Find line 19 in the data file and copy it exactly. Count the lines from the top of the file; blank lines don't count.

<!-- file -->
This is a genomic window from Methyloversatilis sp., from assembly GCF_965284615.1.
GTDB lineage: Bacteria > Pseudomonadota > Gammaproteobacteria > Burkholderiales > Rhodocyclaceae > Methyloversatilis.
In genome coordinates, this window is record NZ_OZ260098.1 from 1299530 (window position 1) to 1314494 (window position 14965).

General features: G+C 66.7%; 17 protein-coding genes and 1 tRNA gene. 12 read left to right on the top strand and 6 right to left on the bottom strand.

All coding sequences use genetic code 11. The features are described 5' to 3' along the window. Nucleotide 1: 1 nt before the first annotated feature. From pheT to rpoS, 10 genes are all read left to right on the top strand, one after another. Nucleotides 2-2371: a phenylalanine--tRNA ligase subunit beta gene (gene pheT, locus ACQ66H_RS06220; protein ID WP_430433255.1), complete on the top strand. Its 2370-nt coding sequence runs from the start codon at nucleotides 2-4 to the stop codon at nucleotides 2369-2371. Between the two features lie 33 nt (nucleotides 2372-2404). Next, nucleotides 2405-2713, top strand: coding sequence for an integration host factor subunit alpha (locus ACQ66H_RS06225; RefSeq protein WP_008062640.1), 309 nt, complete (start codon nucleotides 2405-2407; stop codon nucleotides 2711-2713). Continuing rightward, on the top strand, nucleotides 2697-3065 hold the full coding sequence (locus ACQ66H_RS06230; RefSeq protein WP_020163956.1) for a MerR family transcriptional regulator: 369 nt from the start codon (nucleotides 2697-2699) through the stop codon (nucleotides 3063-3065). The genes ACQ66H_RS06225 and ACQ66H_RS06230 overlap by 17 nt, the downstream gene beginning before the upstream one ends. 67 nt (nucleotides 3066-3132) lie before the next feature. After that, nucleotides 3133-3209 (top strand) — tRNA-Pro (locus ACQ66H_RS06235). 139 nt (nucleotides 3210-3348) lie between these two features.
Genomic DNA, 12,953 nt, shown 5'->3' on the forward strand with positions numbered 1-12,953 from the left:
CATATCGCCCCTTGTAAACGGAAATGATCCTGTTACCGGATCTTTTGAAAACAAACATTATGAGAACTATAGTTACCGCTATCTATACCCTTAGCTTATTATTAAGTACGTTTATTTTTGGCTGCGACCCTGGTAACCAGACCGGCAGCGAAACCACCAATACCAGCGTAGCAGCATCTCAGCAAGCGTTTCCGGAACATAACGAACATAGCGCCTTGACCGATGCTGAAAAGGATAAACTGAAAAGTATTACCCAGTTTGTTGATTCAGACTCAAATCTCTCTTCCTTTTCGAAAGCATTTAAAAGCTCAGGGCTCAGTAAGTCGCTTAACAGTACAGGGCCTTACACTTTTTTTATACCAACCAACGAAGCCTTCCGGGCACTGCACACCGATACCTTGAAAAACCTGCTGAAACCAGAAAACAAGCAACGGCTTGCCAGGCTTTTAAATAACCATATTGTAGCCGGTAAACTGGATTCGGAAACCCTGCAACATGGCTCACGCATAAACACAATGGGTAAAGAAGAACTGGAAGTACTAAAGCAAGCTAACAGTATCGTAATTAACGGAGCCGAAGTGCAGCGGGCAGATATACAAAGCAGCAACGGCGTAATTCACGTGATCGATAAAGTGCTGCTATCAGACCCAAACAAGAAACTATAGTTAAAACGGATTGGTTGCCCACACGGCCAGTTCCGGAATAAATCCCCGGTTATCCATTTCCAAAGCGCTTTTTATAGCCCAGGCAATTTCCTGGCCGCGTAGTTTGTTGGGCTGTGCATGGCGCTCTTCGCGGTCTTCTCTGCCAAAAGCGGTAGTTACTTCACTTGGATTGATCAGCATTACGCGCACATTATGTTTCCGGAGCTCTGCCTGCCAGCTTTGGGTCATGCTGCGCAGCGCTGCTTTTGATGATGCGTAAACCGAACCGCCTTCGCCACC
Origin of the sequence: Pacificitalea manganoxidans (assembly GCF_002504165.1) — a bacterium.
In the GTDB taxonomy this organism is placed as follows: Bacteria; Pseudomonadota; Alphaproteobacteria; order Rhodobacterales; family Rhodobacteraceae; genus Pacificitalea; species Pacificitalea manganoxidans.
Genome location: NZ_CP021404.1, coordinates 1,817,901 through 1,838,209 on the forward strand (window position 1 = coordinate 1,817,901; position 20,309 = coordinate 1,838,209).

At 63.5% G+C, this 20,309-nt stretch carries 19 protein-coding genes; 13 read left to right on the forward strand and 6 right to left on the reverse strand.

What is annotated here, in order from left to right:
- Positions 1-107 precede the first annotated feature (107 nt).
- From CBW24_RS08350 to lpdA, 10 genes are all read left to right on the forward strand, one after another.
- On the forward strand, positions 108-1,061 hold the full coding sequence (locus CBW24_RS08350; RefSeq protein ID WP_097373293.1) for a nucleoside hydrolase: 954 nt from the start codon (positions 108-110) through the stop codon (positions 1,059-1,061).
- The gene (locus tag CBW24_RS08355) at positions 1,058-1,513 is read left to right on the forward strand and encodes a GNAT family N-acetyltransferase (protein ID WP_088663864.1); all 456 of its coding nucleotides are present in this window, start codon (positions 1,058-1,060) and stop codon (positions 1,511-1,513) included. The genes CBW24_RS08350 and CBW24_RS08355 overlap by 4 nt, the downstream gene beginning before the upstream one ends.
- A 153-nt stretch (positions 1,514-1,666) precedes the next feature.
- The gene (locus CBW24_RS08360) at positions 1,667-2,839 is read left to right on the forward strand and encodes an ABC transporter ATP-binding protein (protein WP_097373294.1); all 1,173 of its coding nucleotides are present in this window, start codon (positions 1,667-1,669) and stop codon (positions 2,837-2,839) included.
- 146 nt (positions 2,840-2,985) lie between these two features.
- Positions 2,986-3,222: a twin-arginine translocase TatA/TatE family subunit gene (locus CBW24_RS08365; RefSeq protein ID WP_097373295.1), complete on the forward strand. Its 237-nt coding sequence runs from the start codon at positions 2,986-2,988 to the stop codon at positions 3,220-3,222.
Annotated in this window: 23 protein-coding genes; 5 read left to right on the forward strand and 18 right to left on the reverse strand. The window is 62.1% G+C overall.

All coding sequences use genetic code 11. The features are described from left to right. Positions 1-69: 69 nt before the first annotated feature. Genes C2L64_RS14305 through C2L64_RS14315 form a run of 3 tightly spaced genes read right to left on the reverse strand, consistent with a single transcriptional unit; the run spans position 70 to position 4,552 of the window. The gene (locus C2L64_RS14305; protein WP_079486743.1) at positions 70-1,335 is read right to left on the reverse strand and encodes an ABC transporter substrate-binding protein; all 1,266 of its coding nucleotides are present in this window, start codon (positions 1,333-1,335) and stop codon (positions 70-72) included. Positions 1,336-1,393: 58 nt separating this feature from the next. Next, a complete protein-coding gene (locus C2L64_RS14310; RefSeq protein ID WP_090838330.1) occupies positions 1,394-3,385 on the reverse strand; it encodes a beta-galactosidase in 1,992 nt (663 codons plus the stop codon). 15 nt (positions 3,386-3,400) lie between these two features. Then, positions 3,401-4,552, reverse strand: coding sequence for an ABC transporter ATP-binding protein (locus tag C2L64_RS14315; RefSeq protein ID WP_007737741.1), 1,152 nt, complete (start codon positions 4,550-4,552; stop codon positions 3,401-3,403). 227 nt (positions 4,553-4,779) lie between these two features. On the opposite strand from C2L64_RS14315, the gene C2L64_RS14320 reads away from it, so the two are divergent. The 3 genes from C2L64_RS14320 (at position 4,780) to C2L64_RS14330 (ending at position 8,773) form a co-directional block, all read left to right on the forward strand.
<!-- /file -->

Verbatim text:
- 146 nt (positions 2,840-2,985) lie between these two features.